Matthew Scholz / Marc Studer photo
By Douglas Esser
It was a Pitch Night for students, but the University of Washington Bothell course called it “Hell Night” for good reason. They had to pitch a business plan to outsiders who were invited to class to give their frank opinions.
The cold slap of reality left some students in tears, recalls Matthew Scholz, a 2003 graduate in Computing & Software Systems.
He loved it.
Scholz started his first company from that class. It was a fleet-logistics service that helped route construction, service and delivery vehicles. He sold the company five years later and went on to launch a series of startups that would apply computer science to the field of biology.
Scholz founded Immusoft and was CEO from 2009 to 2017 and remains on the board. The Seattle company has built a platform for genetically programming a person’s immune system to produce its own medicine. He now leads Oisin Biotechnologies and its spinoff OncoSenX, two companies designing gene therapies to treat age-related diseases and cancers, respectively.
As a biotech CEO who hasn’t had a biology class since junior high school, Scholz has faced intense questioning from skeptics and investors. He has also heard objections ranging from “the anti-GMO crowd on the left to whether you're playing God on the right.
“’Hell Night’ was the first time I had to get on a stage and defend a pitch,” he said, “but real investor presentations can be far more challenging. If you’re not forced to address the issues they raise, then your plan probably isn’t going to change the world.”
Born in Kent, Washington, Scholz grew up in Vancouver, Washington. He started writing code when he was 8 years old and attended Clark College as a Running Start student. Scholz transferred to the University of Washington in Seattle to major in computer science. He then switched to UW Bothell so that he could have a job and take classes at night.
Because he needed the credits and it fit his schedule, he took a business class about new technologies and future markets.
“It was one of the best classes I've taken,” Scholz said. “That strange sequence of events really altered the course of my life quite a bit in that I met a professor there, Alan Leong.”
Scholz took another course taught by Leong about software entrepreneurship. It featured “Hell Night.” Scholz had planned to find a job writing code. He never planned to start a company until he found himself in Leong’s courses.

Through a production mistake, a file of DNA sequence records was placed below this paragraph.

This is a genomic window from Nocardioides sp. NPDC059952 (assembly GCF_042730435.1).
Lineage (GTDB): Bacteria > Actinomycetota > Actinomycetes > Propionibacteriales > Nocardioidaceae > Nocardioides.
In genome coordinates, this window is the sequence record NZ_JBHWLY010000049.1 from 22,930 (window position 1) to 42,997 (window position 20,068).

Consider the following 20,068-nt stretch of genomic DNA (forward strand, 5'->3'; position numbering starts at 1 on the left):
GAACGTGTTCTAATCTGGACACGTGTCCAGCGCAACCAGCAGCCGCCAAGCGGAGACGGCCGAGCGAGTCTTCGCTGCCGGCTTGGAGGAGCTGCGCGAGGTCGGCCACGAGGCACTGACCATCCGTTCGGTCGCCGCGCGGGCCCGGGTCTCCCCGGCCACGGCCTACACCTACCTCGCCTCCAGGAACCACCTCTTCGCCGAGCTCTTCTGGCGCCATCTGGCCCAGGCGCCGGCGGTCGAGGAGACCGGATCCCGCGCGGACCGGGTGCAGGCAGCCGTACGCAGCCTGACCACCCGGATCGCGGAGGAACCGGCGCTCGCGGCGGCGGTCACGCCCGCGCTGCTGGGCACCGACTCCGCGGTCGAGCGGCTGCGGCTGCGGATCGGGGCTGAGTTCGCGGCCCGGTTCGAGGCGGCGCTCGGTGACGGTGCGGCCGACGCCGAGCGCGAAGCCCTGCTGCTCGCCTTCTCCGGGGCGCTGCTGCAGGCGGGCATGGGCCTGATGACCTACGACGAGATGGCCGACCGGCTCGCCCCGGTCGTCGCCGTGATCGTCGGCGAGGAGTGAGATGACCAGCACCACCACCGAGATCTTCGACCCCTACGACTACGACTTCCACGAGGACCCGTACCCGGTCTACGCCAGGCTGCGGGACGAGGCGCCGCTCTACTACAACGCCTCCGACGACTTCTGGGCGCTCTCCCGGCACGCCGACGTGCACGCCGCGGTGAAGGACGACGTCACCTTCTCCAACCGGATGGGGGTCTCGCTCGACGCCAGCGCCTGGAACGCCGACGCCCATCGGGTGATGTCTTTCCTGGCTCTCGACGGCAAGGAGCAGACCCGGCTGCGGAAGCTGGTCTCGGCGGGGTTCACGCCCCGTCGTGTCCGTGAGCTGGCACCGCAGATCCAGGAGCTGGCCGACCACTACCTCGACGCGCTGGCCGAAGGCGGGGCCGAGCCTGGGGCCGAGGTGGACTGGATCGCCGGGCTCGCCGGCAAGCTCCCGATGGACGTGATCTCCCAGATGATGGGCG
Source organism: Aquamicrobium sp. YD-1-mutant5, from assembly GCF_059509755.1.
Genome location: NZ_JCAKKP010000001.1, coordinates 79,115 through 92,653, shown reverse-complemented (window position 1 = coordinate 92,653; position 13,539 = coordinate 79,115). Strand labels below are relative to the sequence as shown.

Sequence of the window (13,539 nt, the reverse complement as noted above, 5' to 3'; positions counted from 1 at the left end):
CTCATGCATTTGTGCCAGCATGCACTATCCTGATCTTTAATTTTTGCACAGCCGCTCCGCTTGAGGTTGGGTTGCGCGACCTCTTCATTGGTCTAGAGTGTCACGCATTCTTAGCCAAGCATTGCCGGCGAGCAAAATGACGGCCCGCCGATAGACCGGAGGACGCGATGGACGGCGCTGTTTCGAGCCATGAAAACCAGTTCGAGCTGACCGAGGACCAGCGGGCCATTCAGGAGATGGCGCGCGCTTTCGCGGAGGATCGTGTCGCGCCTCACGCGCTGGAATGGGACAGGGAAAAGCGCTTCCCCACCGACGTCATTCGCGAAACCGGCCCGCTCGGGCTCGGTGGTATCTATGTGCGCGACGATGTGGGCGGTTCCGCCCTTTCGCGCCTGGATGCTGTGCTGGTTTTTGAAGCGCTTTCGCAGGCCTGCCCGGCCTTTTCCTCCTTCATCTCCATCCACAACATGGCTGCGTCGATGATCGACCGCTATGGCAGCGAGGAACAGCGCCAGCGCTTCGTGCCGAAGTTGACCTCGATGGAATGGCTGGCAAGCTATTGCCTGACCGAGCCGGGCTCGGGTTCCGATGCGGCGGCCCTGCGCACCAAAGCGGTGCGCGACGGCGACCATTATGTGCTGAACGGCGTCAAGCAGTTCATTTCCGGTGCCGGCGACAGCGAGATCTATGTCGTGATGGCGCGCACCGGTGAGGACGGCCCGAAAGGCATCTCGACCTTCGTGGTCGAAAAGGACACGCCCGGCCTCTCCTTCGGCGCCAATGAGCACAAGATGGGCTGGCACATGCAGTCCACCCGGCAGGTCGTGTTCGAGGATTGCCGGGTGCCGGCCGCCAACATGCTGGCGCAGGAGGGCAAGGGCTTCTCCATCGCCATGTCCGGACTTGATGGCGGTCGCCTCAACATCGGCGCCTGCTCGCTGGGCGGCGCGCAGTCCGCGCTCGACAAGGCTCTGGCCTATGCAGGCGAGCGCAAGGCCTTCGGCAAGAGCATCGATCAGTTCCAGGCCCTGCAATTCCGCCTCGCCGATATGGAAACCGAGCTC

“It altered the trajectory of my life,” he said.
From tech to biotech
Beyond his fleet logistics company, Scholz also worked in computer security, web infrastructure and mobile app development. About a decade ago, his experience in programming and background in technology led Scholz to the insight that “information is the essence of life.”
When life and disease are viewed through the lens of information, the solutions naturally gravitate toward the manipulation of information — rewriting DNA — through gene therapy.
“The reason that you're you is information,” Scholz said. “Information is really what defines life, so why don't we treat diseases with information instead of chemistry? My plan at the time was to build an app store for the human body.”
That idea led to Immusoft and Immune System Programming. It’s been tested in mice, and the company is asking the Food and Drug Administration for approval to start human trials to treat a rare genetic disease.
Oisin, which is developing transient gene therapy to remove degenerative “zombie cells,” is even more audacious. “It’s a fundamental shift in the way we deal with medicine,” Scholz said.
Out of the lab
Scholz’s long-term goal with Oisin is to make the technology accessible to everybody and to improve the quality of life for people as they age.
“Take our mice, for example. They still die, but they live 20% to 25% longer,” he said. “They don't progressively get sick and frail; they are healthy and then die rather abruptly.”
Scholz also co-founded Sigma Genetics, which is developing a tool to deliver DNA into cells that he hopes will enable new kinds of gene therapies. As a biotech entrepreneur, what he loves to do is to “take ideas out of the lab and into the real world.”
Leong, the instructor, said Scholz was one of the first of several disruptive innovators he saw as students.
“Matt is quirky, outrageous, funny and has an unorthodox way of viewing the world. I learned to never write off a quirky student,” said Leong, who is putting together a podcast with alumni such as Scholz.
Pitch Night returns
Leong, who taught at UW Bothell from 1997 to 2010, said the first “Hell Night” was held in 2001, and “it was much more raw. Critics were harsher.” Yet the experience launched real businesses. By the time the last one was held in 2010 there were 500 guests in the North Creek Events Center.
Leong has been teaching at the UW’s Buerk Center for Entrepreneurship since 2011. He’ll also be teaching at UW Bothell in spring 2020 and bringing back Pitch Night.
Leong said UW Bothell gives undergraduates “more room to be scrappy,” which perhaps makes it a good place for students such as Scholz who see things differently.
“Is it hubris or truly brilliant? It turns out he’s both,” Leong said.